Low Single Shot
Oftentimes it can be really frustrating to be working an opponent who stays low. When your opponent has that naturally low resting stance, it can make it feel like you simply cannot get anywhere near them. The funny thing about this sport is we need to get close in order to do anything! This Low Single Shot is sneakily effective and can get you a lot of easy takedowns in Jiu-Jitsu. This isn’t something you can mix in all the time, but having an arsenal of takedowns that your opponent simply doesn’t see coming can be the reason you come off the mats victorious.
The Low Single Shot is pretty simple to learn, you don’t have to drill it too much before executing it at speed a few times. Once you’ve felt it out and worked it into live training, it becomes a tool you can go to whenever you need it. Additionally, it isn’t done all that often, but has a pretty high percentage of success because of that; it catches opponents off guard and sets you up for more combinations on the ground. Once you find yourself grappling and hand fighting to no end, the Low Single Shot can come into play and put you in an advantageous position over your opponent.
A Word To The Wise
As a quick disclaimer: This move won’t work very well against good wrestlers. That means national level or higher wrestlers, they just know how to work this kind of position better than most. One more important thing to know, your training partners are going to react in a wide variety of ways each and every time, some funny, some predictable, always something new. It’s good to try this move against a bunch of different people, so no one’s reaction ever catches you off guard when implementing it into live training or matches.
Also, consider where your weaknesses may come into play with this technique. The more mobile you can be, the better and faster you can execute the Low Single Shot, among many other BJJ techniques.
Let’s get into the nitty gritty! Here’s a few key points you should be focusing on when working the Low Single Shot technique.
Low Single Shot Step-By-Step:
Low Single Shot Step 1:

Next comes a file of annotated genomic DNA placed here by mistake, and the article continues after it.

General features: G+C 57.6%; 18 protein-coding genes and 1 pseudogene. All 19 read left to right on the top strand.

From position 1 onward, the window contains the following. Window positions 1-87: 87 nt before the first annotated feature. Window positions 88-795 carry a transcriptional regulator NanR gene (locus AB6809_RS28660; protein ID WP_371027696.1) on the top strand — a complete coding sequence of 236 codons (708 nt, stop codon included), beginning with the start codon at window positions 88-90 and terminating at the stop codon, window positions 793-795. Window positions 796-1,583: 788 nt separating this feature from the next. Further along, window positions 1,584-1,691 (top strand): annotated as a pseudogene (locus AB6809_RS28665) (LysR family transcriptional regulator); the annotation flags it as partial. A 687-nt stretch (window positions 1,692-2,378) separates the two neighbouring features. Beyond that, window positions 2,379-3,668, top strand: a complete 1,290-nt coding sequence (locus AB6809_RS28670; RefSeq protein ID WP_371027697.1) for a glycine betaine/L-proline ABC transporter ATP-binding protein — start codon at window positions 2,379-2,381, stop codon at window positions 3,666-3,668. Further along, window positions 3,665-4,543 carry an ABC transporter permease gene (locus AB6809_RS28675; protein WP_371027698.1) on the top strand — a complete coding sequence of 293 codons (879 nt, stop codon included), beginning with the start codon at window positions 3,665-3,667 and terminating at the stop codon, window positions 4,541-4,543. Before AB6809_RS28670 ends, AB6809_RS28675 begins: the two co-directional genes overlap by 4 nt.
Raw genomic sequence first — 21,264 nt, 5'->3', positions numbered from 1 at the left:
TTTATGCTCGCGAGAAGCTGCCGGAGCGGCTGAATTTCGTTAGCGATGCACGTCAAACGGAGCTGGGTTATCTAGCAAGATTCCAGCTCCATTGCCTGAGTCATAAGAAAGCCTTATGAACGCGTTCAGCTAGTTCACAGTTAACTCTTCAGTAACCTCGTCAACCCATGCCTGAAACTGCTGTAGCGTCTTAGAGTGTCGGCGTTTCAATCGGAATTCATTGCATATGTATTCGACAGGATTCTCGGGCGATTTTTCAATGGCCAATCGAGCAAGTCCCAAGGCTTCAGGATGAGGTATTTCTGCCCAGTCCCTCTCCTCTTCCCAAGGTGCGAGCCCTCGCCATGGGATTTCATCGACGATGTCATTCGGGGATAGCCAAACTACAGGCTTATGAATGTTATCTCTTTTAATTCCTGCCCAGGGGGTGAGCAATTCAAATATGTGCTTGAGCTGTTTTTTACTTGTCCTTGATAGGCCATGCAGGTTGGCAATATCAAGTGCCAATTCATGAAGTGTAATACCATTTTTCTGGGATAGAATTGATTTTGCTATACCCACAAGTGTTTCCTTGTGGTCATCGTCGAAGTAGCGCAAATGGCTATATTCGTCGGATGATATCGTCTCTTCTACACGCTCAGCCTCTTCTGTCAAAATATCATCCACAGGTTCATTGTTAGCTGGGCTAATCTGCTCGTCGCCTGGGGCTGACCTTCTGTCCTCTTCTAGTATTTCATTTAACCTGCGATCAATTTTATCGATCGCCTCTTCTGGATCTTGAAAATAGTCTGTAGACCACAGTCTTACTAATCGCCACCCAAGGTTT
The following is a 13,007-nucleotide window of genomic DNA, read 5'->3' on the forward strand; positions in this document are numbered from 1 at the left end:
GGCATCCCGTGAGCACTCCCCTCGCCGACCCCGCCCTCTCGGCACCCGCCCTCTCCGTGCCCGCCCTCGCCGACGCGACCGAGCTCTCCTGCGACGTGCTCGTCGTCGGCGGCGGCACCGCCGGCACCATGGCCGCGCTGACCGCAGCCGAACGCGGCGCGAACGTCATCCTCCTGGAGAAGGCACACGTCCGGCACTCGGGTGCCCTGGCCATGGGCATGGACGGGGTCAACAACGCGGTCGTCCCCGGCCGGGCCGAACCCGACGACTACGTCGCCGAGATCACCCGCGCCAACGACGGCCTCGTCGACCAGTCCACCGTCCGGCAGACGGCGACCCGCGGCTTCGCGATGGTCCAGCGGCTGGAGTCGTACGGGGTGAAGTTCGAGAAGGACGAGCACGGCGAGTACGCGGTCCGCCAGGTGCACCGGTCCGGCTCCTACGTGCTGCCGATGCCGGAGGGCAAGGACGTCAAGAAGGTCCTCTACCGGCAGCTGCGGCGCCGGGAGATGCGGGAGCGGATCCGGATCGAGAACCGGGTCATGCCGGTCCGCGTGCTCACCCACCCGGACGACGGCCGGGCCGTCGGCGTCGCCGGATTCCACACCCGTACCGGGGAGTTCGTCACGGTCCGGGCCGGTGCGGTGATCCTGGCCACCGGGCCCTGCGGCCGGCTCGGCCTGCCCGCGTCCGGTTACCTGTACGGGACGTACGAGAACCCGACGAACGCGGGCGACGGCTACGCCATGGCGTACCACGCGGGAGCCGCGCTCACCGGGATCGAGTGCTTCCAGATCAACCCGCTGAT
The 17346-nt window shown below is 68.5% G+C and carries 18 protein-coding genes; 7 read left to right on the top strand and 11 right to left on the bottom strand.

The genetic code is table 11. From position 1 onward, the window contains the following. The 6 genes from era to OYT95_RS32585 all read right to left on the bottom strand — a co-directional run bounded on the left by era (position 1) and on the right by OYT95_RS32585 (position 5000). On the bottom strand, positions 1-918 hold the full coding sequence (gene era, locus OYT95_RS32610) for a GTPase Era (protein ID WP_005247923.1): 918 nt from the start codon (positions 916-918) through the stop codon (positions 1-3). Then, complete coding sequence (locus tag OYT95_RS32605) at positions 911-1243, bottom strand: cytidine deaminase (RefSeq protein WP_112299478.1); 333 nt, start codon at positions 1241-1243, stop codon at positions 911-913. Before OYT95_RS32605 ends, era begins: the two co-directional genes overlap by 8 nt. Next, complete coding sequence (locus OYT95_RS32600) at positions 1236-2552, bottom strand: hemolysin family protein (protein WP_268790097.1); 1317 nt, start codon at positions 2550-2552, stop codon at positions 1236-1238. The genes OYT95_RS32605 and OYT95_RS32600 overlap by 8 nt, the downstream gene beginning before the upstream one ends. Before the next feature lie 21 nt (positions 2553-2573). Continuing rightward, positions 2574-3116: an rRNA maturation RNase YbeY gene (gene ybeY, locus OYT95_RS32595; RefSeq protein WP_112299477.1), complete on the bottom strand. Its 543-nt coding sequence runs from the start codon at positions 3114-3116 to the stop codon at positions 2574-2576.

Your first move is to step back and load your back foot. This creates a spring that will allow you to shoot forward and add speed into your element of surprise when going for the ankle.
Low Single Shot Step 2:
Stay low and create a small angle. When you go for the ankle, imagine the heel is 12 o’clock and the toes are 6 o’clock, you want to make sure you hit it at 1 or 2 o’clock (creating that small angle). That will be the optimal position to get them to tip over. If you hit the ankle straight on, your opponent will be able to defend that attack much more easily than you expect. Find the right angle and the rest becomes a lot easier.
Low Single Shot Step 3:
Block your opponent’s heel. When you first shoot in on the ankle, focus on keeping your hand and forearm on the floor. This will render you stable, and make it tough for your opponent to escape from your grip on their ankle.
Low Single Shot Step 4:
Next, you’re going to want to slightly drive forward with your shoulder. Keep your head right where it started and shift your body weight into their lower leg. The moment you feel their weight going back, pull their heel out slightly but keep your hand on the floor.
Low Single Shot Step 5:
If these are all executed right, this should be able to knock your opponent down without them even leaving the floor (at least while drilling).
The Second Part
If your opponent is a quick reactor, or somehow knew what was coming, they’ll try to defend this technique using the body lock. They’ll hover over the top of you and use both hands to lock around your body and you better believe they’ll hold on for dear life. If this happens, the second part of this technique comes into play. This is where you’ll trap your opponent’s opposite leg and circle out around them on your head, putting you in the top position.
More than likely, you’ll have to go north to south in order to push the weak triangle your opponent has on your head off. When trying to circle out, make sure you do your absolute best to prevent them from crossing their foot behind their knee (so you avoid a stronger triangle). It is pretty easy to get out and around north to south when it’s just their ankles crossed, but anything tighter puts you in a little bit of trouble. Once you’ve moved yourself north to south, you can start working yourself up to pass the guard.
A Final Thought
Having some quick and easy takedowns in your toolbox can save you in the heat of a fight. Make sure you drill this technique until you feel comfortable taking it into live training. And again, make sure you trap the ankle, contact their shin with your shoulder, and back out for the takedown instead of continually driving forward.